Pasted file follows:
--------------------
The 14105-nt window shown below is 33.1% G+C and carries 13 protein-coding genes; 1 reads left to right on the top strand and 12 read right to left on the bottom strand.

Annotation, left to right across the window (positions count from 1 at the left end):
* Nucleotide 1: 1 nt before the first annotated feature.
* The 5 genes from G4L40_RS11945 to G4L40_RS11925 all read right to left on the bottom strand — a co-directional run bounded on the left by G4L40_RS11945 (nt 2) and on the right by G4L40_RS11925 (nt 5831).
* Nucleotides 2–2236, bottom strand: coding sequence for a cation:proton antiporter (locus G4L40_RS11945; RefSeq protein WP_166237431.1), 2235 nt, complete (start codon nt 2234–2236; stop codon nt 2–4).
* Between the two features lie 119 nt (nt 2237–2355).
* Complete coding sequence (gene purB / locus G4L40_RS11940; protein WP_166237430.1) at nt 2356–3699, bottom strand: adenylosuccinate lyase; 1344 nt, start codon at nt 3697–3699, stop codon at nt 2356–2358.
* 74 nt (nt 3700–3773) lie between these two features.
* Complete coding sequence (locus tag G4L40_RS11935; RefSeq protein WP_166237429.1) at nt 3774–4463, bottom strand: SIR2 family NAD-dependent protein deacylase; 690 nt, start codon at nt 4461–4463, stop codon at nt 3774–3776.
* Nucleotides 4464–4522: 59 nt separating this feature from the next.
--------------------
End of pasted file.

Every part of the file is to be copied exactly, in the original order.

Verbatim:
The 14105-nt window shown below is 33.1% G+C and carries 13 protein-coding genes; 1 reads left to right on the top strand and 12 read right to left on the bottom strand.

Annotation, left to right across the window (positions count from 1 at the left end):
* Nucleotide 1: 1 nt before the first annotated feature.
* The 5 genes from G4L40_RS11945 to G4L40_RS11925 all read right to left on the bottom strand — a co-directional run bounded on the left by G4L40_RS11945 (nt 2) and on the right by G4L40_RS11925 (nt 5831).
* Nucleotides 2–2236, bottom strand: coding sequence for a cation:proton antiporter (locus G4L40_RS11945; RefSeq protein WP_166237431.1), 2235 nt, complete (start codon nt 2234–2236; stop codon nt 2–4).
* Between the two features lie 119 nt (nt 2237–2355).
* Complete coding sequence (gene purB / locus G4L40_RS11940; protein WP_166237430.1) at nt 2356–3699, bottom strand: adenylosuccinate lyase; 1344 nt, start codon at nt 3697–3699, stop codon at nt 2356–2358.
* 74 nt (nt 3700–3773) lie between these two features.
* Complete coding sequence (locus tag G4L40_RS11935; RefSeq protein WP_166237429.1) at nt 3774–4463, bottom strand: SIR2 family NAD-dependent protein deacylase; 690 nt, start codon at nt 4461–4463, stop codon at nt 3774–3776.
* Nucleotides 4464–4522: 59 nt separating this feature from the next.